With the coronavirus pandemic continuing to unfold, longtime baseball executive Sandy Alderson is calling for a total shutdown at spring-training camps around Major League Baseball.
Like other professional sports leagues, MLB has had to make continual adjustments in light of the evolving response to coronavirus, or COVID-19. Over the weekend, MLB ordered home non-roster players from spring-training camps and eliminated team workouts, though allowed players on the 40-man rosters of their organizations to continue working out at camp. In the period since, the response to the pandemic has further evolved, with MLB announcing on Monday that it would follow the Centers for Disease Control and Prevention’s recommendation to cancel gatherings of more than 50 people for the next eight weeks, meaning that the launch of the 2020 season could occur around Memorial Day at the earliest.
Alderson, a former general manager for the Oakland A’s and New York Mets who now works as a senior advisor for the A’s, believes MLB should implement a total shutdown and send players home from camp. He not only argues that it is impractical for players to be camp in the wake of a delay to the season that will last for months, but also that MLB needs to set a better example as calls for the general population to practice social distancing continue to accelerate. More from the New York Post:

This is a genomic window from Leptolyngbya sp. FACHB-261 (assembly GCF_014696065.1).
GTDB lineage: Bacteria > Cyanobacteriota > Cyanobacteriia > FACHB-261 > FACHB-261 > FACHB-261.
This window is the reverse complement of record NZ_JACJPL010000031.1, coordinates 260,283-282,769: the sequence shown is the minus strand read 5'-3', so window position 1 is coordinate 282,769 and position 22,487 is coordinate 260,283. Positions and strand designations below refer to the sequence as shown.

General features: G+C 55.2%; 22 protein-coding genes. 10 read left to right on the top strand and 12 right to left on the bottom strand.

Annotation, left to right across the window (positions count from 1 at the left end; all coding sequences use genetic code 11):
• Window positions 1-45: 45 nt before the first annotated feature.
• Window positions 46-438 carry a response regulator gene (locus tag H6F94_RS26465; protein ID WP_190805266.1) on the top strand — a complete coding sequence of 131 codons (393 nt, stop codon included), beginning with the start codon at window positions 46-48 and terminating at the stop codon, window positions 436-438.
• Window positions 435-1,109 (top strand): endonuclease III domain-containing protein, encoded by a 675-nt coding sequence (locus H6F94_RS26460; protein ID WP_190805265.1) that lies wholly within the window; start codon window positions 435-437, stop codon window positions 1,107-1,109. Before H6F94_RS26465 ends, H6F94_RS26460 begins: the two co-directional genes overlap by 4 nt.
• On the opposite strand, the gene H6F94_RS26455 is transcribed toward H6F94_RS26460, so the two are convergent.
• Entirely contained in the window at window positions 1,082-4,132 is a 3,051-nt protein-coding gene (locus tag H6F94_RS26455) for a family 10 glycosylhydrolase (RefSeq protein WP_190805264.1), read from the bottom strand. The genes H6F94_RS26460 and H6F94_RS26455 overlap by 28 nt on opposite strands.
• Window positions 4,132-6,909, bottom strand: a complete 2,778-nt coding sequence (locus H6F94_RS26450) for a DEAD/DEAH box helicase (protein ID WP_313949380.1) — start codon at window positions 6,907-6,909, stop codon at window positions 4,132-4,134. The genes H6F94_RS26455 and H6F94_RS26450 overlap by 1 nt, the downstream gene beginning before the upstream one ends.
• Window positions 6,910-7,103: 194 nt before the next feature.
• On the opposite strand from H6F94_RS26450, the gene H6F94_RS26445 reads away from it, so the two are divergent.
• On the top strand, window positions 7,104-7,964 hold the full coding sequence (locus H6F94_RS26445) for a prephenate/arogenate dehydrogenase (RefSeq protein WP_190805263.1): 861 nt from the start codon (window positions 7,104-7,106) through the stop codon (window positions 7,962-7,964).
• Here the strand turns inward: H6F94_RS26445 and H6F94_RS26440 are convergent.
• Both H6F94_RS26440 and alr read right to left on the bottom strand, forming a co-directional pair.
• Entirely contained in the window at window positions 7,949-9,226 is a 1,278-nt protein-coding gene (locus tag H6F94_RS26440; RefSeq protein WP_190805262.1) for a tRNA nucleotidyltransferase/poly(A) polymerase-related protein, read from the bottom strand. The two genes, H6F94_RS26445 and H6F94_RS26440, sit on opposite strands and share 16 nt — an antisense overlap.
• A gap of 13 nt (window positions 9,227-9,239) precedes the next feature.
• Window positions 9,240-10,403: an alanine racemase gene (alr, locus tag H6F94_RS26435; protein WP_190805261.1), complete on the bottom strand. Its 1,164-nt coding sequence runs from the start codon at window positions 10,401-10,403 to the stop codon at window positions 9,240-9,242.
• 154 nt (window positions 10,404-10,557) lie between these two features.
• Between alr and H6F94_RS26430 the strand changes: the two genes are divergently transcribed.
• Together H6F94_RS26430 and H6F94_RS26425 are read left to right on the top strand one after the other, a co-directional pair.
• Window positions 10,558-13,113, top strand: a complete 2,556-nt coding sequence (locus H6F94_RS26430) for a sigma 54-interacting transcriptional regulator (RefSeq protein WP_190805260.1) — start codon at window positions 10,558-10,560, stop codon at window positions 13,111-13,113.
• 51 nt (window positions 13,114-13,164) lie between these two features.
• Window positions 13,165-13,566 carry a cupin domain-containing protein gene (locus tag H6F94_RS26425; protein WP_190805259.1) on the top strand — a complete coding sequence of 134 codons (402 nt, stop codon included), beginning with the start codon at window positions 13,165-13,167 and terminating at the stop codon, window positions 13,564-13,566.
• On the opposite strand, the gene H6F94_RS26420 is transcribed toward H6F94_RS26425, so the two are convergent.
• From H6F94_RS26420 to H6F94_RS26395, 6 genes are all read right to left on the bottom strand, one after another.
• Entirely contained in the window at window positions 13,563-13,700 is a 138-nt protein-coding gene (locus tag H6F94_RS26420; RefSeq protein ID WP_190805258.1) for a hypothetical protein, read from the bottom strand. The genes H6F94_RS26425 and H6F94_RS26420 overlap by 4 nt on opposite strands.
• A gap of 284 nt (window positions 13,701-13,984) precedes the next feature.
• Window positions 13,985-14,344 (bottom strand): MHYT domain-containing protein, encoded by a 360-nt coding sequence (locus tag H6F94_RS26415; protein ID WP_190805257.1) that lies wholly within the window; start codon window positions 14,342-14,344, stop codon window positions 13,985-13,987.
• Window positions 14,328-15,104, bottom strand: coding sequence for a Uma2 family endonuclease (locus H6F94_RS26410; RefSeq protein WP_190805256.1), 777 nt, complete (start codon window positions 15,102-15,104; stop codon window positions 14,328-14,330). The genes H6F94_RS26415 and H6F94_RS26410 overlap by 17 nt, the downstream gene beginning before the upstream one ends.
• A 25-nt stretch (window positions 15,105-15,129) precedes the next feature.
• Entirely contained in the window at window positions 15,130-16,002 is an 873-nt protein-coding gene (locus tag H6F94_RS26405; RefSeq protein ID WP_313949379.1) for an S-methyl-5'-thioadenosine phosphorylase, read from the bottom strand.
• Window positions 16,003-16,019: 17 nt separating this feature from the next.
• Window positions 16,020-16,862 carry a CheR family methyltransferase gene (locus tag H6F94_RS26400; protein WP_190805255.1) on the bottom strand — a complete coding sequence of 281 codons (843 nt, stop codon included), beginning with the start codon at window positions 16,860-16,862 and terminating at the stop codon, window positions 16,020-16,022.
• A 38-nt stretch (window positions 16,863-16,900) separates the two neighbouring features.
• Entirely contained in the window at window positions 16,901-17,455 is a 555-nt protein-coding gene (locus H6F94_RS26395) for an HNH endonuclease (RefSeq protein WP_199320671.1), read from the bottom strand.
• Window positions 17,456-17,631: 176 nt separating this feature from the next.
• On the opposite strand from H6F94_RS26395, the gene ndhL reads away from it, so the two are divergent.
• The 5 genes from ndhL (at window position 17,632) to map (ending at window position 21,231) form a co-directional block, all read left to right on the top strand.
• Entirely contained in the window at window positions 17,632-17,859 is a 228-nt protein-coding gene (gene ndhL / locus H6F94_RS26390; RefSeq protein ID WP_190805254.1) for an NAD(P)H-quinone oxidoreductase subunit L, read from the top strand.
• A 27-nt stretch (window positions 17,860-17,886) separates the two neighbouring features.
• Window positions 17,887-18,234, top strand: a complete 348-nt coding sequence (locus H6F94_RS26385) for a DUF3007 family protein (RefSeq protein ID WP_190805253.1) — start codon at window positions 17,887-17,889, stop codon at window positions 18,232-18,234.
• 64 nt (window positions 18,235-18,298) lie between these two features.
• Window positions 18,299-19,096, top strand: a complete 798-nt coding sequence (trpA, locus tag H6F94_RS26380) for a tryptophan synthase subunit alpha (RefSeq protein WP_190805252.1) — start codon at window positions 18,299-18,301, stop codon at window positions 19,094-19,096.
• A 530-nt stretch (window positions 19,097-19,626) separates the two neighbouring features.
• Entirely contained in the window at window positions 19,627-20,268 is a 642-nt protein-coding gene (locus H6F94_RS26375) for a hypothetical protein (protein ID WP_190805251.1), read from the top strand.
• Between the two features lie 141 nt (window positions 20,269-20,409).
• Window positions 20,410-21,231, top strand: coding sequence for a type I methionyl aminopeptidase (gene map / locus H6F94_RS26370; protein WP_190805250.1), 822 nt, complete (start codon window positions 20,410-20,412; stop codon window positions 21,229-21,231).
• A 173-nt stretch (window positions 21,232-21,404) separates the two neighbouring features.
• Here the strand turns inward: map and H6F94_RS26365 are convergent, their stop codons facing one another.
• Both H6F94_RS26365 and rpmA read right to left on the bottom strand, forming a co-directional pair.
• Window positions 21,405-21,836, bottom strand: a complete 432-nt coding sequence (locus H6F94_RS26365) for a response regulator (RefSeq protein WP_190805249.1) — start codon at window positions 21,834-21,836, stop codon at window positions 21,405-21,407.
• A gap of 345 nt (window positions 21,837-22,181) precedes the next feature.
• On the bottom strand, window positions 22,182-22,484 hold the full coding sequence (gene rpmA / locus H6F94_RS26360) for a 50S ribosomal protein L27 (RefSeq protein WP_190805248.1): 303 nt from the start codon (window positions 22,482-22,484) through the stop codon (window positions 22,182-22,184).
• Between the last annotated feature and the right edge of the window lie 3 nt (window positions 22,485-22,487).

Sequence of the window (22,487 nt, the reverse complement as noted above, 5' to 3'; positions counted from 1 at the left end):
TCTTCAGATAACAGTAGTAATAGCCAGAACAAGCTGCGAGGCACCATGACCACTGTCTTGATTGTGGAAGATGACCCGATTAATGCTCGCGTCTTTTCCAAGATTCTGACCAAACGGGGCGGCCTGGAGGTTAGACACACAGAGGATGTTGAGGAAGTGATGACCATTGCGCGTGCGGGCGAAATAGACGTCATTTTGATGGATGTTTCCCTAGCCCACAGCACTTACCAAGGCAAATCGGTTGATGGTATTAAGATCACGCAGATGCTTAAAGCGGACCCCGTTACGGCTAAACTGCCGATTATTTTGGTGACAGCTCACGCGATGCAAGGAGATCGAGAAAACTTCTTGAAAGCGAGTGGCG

In recent days, a Yankees minor leaguer tested positive for coronavirus, necessitating a quarantine of players in the team’s minor league camp. In Port St. Lucie, about 20 Mets players worked out Monday morning after convening with team officials on a practice field. Noah Syndergaard, Steven Matz, Jeurys Familia and Robert Gsellman were among the players later seen departing the complex.
“I would be surprised if anybody is in camp after the next two or three days, because No. 1 it doesn’t make any sense from a baseball standpoint, if the season is not going to start until maybe June 1,” Alderson said in a phone conversation. “And secondly it doesn’t make any sense in terms of setting an example for the rest of the population to have a bunch of athletes running around playing catch. That does not constitute social distancing.”
Due to the spread of the COVID-19 virus, MLB last week canceled the remaining spring training games and initially said it expected the start of the season to be delayed at least two weeks. That estimate was revised Monday to concur with a Centers for Disease Control and Prevention recommendation that all gatherings of 50 people or more over the next eight weeks be canceled or postponed.
There has been a continual response around professional sports to the pandemic, with the NHL announcing Monday that players could return home and calling on them to self-isolate through March 27. As the situation continues to evolve, it seems possible that MLB will have to undertake further measures in response to COVID-19, perhaps including a total shutdown along the lines of Alderson believes should be implemented.
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